Special municipality (Taiwan)

A special municipality is an administrative division unit in the Republic of China (Taiwan). Under the administrative structure of the ROC, it is the highest rank of division and is equivalent to a province. Since the streamlining of provinces in 1998, the special municipalities along with provincial cities and counties have all been directly under the central government.

Direct-administered municipalities of China

A municipality, formally a municipality under the direct administration of central government, is the highest level of classification for cities used by the People's Republic of China. These cities have the same rank as provinces, and form part of the first tier of administrative divisions of China.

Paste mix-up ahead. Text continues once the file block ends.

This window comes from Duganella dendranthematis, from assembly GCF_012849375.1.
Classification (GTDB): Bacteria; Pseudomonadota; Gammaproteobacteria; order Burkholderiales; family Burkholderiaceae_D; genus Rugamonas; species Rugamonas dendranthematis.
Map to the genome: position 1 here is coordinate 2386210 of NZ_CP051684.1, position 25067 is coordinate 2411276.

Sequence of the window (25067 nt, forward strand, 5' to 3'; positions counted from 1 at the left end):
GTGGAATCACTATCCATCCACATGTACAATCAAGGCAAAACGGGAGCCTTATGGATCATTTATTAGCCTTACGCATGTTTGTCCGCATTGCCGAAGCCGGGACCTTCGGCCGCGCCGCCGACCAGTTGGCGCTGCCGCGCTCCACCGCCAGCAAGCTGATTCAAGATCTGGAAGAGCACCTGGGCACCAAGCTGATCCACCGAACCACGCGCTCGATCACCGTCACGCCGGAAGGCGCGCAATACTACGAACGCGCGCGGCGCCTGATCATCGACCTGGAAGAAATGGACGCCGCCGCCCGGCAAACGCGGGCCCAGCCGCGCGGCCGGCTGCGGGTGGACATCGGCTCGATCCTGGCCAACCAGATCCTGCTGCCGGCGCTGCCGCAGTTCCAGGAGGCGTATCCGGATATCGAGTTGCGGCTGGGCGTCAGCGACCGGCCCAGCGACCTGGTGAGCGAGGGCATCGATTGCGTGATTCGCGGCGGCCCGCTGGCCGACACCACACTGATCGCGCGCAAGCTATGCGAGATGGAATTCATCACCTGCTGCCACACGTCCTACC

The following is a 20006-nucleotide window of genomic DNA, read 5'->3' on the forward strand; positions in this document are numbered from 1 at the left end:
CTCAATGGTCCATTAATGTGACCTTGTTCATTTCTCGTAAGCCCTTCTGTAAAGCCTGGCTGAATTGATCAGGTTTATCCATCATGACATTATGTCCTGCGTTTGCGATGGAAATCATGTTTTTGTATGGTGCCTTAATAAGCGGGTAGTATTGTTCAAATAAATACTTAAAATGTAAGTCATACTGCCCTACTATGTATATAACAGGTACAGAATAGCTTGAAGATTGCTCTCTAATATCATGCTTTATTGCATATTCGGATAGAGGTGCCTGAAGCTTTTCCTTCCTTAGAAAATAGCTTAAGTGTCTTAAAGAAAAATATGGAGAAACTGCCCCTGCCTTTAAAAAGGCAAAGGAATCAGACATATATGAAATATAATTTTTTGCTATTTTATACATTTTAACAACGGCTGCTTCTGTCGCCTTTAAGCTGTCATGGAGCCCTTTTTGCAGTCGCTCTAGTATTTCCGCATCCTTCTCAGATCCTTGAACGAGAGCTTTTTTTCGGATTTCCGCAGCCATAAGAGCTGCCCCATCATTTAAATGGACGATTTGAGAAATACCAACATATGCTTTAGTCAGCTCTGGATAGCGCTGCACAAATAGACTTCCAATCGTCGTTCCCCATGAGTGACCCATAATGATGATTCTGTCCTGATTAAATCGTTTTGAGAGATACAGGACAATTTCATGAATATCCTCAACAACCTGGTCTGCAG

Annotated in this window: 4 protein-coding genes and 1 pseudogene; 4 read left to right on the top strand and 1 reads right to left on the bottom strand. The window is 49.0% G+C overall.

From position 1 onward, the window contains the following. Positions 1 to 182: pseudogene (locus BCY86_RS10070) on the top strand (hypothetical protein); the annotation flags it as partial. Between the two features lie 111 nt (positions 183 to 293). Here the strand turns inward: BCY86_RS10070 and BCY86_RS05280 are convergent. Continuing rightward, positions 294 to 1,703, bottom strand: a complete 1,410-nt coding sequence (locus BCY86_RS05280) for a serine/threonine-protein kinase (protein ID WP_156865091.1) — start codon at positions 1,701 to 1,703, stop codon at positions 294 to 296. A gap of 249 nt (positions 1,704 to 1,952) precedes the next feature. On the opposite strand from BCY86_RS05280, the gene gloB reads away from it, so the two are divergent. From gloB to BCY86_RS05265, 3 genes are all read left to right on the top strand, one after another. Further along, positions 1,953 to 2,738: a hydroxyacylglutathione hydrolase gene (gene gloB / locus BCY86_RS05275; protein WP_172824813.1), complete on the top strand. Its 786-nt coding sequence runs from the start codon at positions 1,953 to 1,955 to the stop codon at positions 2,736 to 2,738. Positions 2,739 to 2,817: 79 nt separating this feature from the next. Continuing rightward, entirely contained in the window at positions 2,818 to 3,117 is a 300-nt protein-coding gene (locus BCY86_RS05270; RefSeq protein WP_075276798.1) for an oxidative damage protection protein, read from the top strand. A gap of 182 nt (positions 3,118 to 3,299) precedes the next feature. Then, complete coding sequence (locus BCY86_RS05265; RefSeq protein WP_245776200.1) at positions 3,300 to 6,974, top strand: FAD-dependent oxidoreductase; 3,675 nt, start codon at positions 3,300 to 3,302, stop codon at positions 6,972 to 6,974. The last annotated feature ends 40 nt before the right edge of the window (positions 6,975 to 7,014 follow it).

The history of the administrative divisions of China between 1912 and 1949 refers to the administrative divisions under the Republic of China government control.

Administrative divisions of the Yuan dynasty

The Yuan dynasty was a vast empire founded by Mongol leader Kublai Khan in China. During its existence, its territory was divided into the Central Region (腹裏) governed by the Central Secretariat and places under control of various provinces (行省) or Branch Secretariats (行中書省), as well as the region under the Bureau of Buddhist and Tibetan Affairs. In addition, the Yuan emperors held nominal suzerainty over the western Mongol khanates, but in reality none of them were governed by the Yuan dynasty due to the division of the Mongol Empire.